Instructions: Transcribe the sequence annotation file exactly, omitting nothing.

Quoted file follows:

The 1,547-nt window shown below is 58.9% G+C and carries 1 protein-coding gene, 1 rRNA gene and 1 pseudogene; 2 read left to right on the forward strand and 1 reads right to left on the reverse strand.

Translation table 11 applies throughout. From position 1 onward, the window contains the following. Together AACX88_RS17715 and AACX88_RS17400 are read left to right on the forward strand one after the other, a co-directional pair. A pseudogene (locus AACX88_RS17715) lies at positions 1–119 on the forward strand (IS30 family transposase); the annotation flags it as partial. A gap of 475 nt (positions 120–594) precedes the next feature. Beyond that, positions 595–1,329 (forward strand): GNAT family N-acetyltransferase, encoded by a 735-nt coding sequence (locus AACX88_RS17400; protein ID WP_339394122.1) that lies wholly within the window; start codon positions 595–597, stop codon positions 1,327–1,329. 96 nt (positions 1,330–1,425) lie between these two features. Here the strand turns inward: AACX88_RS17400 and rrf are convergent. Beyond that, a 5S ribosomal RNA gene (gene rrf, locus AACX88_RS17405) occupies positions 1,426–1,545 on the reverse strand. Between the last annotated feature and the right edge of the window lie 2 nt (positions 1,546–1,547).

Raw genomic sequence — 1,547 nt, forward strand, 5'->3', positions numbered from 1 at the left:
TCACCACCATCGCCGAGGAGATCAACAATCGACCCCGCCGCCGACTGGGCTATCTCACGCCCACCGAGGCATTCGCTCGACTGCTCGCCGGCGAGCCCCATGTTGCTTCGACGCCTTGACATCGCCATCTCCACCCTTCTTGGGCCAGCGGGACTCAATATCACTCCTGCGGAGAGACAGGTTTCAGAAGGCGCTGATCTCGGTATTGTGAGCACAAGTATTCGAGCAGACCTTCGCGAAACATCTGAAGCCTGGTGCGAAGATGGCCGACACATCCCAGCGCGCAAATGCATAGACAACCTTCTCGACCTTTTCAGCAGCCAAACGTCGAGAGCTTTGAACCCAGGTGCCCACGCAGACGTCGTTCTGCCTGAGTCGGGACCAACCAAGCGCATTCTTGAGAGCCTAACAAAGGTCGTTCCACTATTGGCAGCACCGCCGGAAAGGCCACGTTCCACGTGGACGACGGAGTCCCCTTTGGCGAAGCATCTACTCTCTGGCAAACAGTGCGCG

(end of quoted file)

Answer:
The 1,547-nt window shown below is 58.9% G+C and carries 1 protein-coding gene, 1 rRNA gene and 1 pseudogene; 2 read left to right on the forward strand and 1 reads right to left on the reverse strand.

Translation table 11 applies throughout. From position 1 onward, the window contains the following. Together AACX88_RS17715 and AACX88_RS17400 are read left to right on the forward strand one after the other, a co-directional pair. A pseudogene (locus AACX88_RS17715) lies at positions 1–119 on the forward strand (IS30 family transposase); the annotation flags it as partial. A gap of 475 nt (positions 120–594) precedes the next feature. Beyond that, positions 595–1,329 (forward strand): GNAT family N-acetyltransferase, encoded by a 735-nt coding sequence (locus AACX88_RS17400; protein ID WP_339394122.1) that lies wholly within the window; start codon positions 595–597, stop codon positions 1,327–1,329. 96 nt (positions 1,330–1,425) lie between these two features. Here the strand turns inward: AACX88_RS17400 and rrf are convergent. Beyond that, a 5S ribosomal RNA gene (gene rrf, locus AACX88_RS17405) occupies positions 1,426–1,545 on the reverse strand. Between the last annotated feature and the right edge of the window lie 2 nt (positions 1,546–1,547).

Raw genomic sequence — 1,547 nt, forward strand, 5'->3', positions numbered from 1 at the left:
TCACCACCATCGCCGAGGAGATCAACAATCGACCCCGCCGCCGACTGGGCTATCTCACGCCCACCGAGGCATTCGCTCGACTGCTCGCCGGCGAGCCCCATGTTGCTTCGACGCCTTGACATCGCCATCTCCACCCTTCTTGGGCCAGCGGGACTCAATATCACTCCTGCGGAGAGACAGGTTTCAGAAGGCGCTGATCTCGGTATTGTGAGCACAAGTATTCGAGCAGACCTTCGCGAAACATCTGAAGCCTGGTGCGAAGATGGCCGACACATCCCAGCGCGCAAATGCATAGACAACCTTCTCGACCTTTTCAGCAGCCAAACGTCGAGAGCTTTGAACCCAGGTGCCCACGCAGACGTCGTTCTGCCTGAGTCGGGACCAACCAAGCGCATTCTTGAGAGCCTAACAAAGGTCGTTCCACTATTGGCAGCACCGCCGGAAAGGCCACGTTCCACGTGGACGACGGAGTCCCCTTTGGCGAAGCATCTACTCTCTGGCAAACAGTGCGCG